One of the pleasant surprises that allowed this to happen was that Bard’s Tale on Android was a success, allowing some leeway in terms of the budget leading up to the Kickstarter. Even so, this was a leap of faith for many involved; McComb hadn’t been taking a salary until the Kickstarter, he was in the project because he wanted to make the game.

If the Kickstarter wasn’t funded, the project would have gone away, and the work would have been done for free. “It would have been a sunk cost. We’ve been designing this on a shoe-string at this point,” McComb explained. “We don’t want to impact the development budget of Wasteland 2, because that’s money backers devoted specifically to Wasteland 2. Brian promised he wouldn’t be using that money for Torment.” They launched the Kickstarter hoping for the best. The rest is history.

So what do you do with the money?

All respect to the guys at BioWare… but I think that people are looking for a really reactive, really involved storyline that they have some control over, rather than just an interactive movie with player-controllable combat.The original goal for the Kickstarter was $900,000, and that amount was raised quickly. They broke $1 million in a matter of hours. The total now sits at over $2.5 million, with over two weeks left in the Kickstarter. At what point do you run out of things to spend the money on?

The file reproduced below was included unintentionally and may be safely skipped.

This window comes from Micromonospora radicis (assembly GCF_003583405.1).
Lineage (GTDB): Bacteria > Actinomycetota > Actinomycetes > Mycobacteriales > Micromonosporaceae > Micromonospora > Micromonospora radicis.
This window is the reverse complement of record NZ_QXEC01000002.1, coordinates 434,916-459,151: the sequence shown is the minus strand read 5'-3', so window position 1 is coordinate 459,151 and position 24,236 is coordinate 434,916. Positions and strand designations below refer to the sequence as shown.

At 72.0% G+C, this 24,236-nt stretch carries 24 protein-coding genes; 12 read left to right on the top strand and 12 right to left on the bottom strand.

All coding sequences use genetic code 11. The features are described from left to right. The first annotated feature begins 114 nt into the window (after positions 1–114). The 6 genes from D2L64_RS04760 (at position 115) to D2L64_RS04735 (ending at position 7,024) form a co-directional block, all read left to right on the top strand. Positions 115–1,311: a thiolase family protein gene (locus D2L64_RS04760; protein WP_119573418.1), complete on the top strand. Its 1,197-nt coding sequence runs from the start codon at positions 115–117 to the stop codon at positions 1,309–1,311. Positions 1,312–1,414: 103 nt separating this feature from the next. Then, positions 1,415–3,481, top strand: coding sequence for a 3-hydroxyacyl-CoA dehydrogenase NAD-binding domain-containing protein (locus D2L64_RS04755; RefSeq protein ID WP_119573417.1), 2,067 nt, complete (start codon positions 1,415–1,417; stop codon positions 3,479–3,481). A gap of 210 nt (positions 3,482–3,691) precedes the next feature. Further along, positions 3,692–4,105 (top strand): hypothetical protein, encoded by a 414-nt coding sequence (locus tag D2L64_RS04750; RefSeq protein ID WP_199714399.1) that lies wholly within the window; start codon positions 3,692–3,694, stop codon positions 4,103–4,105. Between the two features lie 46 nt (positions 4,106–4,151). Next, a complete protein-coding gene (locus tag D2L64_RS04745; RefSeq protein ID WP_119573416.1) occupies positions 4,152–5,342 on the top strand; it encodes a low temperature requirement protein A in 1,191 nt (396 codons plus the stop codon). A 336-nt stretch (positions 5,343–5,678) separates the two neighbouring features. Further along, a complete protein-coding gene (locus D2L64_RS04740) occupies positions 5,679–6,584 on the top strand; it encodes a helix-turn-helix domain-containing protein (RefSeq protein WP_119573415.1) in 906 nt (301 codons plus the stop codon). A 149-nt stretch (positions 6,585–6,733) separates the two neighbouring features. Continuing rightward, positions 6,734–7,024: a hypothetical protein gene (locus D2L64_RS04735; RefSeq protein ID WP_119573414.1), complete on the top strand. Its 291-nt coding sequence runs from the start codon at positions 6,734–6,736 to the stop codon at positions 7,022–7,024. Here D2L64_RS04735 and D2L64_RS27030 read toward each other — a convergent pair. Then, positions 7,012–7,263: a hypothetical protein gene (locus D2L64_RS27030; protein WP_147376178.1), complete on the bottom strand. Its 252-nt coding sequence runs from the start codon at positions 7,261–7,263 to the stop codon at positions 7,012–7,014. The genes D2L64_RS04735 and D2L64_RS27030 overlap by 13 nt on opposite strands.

Saunders waved away the idea of holding some money back to keep the studio going. “Everything we raise is going to be going into Torment, our design and plans for the game are very modular. We didn’t know at what level we’d succeed, or if we would succeed, so our minimum target was to make sure we could fulfill the vision that we’re presenting to the backers,” he said.

The game was designed to scale depending on the budget. They can increase the depth, and make things more reactive. There’s also the fact that, out of a possible $3 million raised, about a third will go to fees and backer rewards, leaving them with $2 million to spend on the game. That’s not a large budget for this sort of project.